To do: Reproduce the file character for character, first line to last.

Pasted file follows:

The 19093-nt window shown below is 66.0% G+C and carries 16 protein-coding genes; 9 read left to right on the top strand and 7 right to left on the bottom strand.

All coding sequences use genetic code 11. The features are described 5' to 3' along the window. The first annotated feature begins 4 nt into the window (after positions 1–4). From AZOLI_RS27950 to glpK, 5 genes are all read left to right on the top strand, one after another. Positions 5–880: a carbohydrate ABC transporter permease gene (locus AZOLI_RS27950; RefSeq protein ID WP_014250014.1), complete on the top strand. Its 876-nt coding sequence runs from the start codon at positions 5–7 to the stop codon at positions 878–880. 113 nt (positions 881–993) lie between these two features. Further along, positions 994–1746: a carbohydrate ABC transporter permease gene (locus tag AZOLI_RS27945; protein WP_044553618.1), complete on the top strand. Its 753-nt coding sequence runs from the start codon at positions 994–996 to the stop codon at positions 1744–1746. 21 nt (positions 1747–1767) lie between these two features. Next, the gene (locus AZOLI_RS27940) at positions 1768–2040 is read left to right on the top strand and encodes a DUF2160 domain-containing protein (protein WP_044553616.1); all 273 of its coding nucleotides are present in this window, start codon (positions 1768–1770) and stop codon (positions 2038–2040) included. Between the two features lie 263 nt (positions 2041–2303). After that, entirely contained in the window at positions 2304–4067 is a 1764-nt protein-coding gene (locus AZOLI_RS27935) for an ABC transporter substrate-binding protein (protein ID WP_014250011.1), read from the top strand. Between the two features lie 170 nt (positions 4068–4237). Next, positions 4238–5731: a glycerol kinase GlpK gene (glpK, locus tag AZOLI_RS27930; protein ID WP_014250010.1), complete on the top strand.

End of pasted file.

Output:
The 19093-nt window shown below is 66.0% G+C and carries 16 protein-coding genes; 9 read left to right on the top strand and 7 right to left on the bottom strand.

All coding sequences use genetic code 11. The features are described 5' to 3' along the window. The first annotated feature begins 4 nt into the window (after positions 1–4). From AZOLI_RS27950 to glpK, 5 genes are all read left to right on the top strand, one after another. Positions 5–880: a carbohydrate ABC transporter permease gene (locus AZOLI_RS27950; RefSeq protein ID WP_014250014.1), complete on the top strand. Its 876-nt coding sequence runs from the start codon at positions 5–7 to the stop codon at positions 878–880. 113 nt (positions 881–993) lie between these two features. Further along, positions 994–1746: a carbohydrate ABC transporter permease gene (locus tag AZOLI_RS27945; protein WP_044553618.1), complete on the top strand. Its 753-nt coding sequence runs from the start codon at positions 994–996 to the stop codon at positions 1744–1746. 21 nt (positions 1747–1767) lie between these two features. Next, the gene (locus AZOLI_RS27940) at positions 1768–2040 is read left to right on the top strand and encodes a DUF2160 domain-containing protein (protein WP_044553616.1); all 273 of its coding nucleotides are present in this window, start codon (positions 1768–1770) and stop codon (positions 2038–2040) included. Between the two features lie 263 nt (positions 2041–2303). After that, entirely contained in the window at positions 2304–4067 is a 1764-nt protein-coding gene (locus AZOLI_RS27935) for an ABC transporter substrate-binding protein (protein ID WP_014250011.1), read from the top strand. Between the two features lie 170 nt (positions 4068–4237). Next, positions 4238–5731: a glycerol kinase GlpK gene (glpK, locus tag AZOLI_RS27930; protein ID WP_014250010.1), complete on the top strand.